RENO, Nev. — Todd McNeal, chief of Twain Harte Fire and Rescue, spoke before his fellow firefighters and foresters last week with the tone of an evangelist.
"There is fundamental change that has occurred around us," said McNeal, his voice rising to fill a dimly lit casino resort conference hall.
McNeal, who in 2013 spent three weeks helping to fight the 257,000-acre Rim fire, pulled up a slide and read a few sobering statistics. Four out of the five biggest wildfires ever seen in his home state of California burned in the last decade, he said.
"What about Colorado — anybody from Colorado?" McNeal asked. A few hands went up. "You guys have been replacing your ‘worst-ever’ fire every year."
To nods of assent, McNeal ticked off a list of worries familiar to many in the audience: growing Western populations pushing housing developments farther into the wilderness. Thickly grown forests that haven’t burned as often as they would have without human intervention. A drought that shows no signs of abating. And, inevitably, explosive wildfires that roar into the backyards of their communities — communities that expect protection but rarely comprehend the potential for danger until smoke columns rise on the horizon.
"Should we be surprised that fires are burning like they are burning in the last five to 10 years? We shouldn’t be surprised," McNeal said, answering his own question.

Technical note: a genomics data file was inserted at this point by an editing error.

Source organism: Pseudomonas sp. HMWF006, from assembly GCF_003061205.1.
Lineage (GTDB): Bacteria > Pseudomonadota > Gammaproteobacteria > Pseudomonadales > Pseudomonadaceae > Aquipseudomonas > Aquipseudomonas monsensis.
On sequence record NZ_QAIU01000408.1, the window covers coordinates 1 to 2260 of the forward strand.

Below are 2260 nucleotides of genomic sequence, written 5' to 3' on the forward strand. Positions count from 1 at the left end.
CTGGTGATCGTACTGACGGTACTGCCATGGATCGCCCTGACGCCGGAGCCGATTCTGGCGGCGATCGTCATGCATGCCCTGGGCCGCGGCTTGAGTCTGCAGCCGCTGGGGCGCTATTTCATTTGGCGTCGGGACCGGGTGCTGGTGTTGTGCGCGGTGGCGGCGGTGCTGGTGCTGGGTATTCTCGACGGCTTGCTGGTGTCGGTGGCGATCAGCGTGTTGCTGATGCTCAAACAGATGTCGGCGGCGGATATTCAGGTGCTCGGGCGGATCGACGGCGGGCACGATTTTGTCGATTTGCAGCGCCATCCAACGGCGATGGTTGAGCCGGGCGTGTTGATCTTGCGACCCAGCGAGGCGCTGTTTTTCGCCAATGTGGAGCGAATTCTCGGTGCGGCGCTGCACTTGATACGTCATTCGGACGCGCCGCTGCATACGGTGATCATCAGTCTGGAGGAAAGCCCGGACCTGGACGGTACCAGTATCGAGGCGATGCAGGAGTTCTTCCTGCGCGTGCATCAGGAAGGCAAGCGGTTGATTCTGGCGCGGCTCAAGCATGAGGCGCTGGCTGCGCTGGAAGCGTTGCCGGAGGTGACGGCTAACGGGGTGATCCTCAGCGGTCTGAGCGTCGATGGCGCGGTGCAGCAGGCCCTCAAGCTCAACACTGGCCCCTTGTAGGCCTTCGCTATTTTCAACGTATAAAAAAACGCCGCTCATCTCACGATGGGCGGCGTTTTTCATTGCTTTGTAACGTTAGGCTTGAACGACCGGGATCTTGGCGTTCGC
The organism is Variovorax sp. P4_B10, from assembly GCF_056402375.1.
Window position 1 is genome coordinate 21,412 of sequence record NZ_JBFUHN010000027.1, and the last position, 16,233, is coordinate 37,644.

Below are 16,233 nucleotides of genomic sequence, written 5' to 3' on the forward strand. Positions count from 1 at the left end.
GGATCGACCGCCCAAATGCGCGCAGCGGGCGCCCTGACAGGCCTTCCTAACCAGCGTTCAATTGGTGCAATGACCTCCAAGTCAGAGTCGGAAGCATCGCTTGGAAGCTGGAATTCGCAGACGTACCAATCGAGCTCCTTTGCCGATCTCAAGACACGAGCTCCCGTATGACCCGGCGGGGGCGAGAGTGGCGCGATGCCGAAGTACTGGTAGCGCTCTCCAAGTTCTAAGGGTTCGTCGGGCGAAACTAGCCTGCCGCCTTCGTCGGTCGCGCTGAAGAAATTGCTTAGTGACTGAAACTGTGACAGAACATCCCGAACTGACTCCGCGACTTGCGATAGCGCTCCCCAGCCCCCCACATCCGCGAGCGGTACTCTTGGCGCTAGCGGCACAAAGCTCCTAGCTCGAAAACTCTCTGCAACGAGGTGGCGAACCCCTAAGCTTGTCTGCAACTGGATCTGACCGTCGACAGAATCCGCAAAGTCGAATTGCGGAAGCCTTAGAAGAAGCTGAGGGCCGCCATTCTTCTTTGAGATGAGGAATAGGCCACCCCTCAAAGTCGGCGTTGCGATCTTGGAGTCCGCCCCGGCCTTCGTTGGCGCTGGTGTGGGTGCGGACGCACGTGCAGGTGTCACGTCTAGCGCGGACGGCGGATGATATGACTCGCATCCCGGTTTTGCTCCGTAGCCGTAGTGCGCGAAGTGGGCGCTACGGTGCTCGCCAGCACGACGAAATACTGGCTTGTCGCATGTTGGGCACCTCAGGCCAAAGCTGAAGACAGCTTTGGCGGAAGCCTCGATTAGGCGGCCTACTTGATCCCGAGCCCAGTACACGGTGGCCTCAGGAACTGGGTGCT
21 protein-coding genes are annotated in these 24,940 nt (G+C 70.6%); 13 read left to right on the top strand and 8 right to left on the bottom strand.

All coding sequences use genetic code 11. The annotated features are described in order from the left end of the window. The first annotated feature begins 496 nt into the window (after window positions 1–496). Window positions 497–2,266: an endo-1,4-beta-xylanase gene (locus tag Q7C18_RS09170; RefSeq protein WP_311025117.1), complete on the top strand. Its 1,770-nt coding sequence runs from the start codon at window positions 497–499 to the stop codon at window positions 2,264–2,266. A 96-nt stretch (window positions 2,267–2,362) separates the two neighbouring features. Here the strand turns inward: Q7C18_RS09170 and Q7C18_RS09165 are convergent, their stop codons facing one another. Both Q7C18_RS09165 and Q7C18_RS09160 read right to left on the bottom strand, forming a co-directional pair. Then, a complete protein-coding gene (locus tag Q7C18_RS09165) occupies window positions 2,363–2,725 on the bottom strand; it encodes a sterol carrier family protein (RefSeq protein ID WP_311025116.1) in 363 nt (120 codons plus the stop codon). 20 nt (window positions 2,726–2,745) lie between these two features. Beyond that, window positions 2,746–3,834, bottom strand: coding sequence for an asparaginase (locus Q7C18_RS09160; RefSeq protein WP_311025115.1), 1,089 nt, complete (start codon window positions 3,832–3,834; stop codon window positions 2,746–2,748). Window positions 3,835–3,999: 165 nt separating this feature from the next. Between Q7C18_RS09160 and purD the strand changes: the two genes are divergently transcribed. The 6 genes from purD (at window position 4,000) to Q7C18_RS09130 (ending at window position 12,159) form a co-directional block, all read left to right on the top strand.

Fire crews in the United States remain remarkably effective, suppressing 98 percent of all wildland fires. Nonetheless, McNeil said, they now must adapt to more extreme fire behavior, greater risk to homes and, as a result, more danger on the job.
Held at the cusp of the 2015 fire season, this year’s Wildland Urban Interface Conference gathered elite fire crew leaders and land managers from across the United States, Australia and Canada. Hosted by the International Association of Fire Chiefs, many present had firsthand experience combating what McNeal called the "new normal" in the wildfire regime.
"This is here to stay," McNeal said.
‘Way worse than anything I could have imagined’
In Washington, D.C., longer fire seasons and more frequent big blazes are realities most often discussed in terms of dollars and cents. At a hearing before the House Appropriations Committee earlier this month, Forest Service Chief Tom Tidwell continued his push to overhaul how suppressing fires are funded, as the cost has expanded from 13 percent to more than 40 percent of his agency’s total budget over the past decade (ClimateWire, June 10, 2014).
"Increasingly severe fire seasons are one of the greatest challenges facing the Nation’s forests," Tidwell said in a prepared statement. "The cost of fire suppression has soared in the past 20 years."
But at last week’s conference, the danger wildland firefighters now face took on a very human dimension.
There, leaders in the battle against the Carlton Complex, a devastating series of fires that struck central Washington last year, spoke in grim terms about the struggle to allocate crews, helicopters and other equipment as lightning strikes sparked flames that spread across the Pacific Northwest.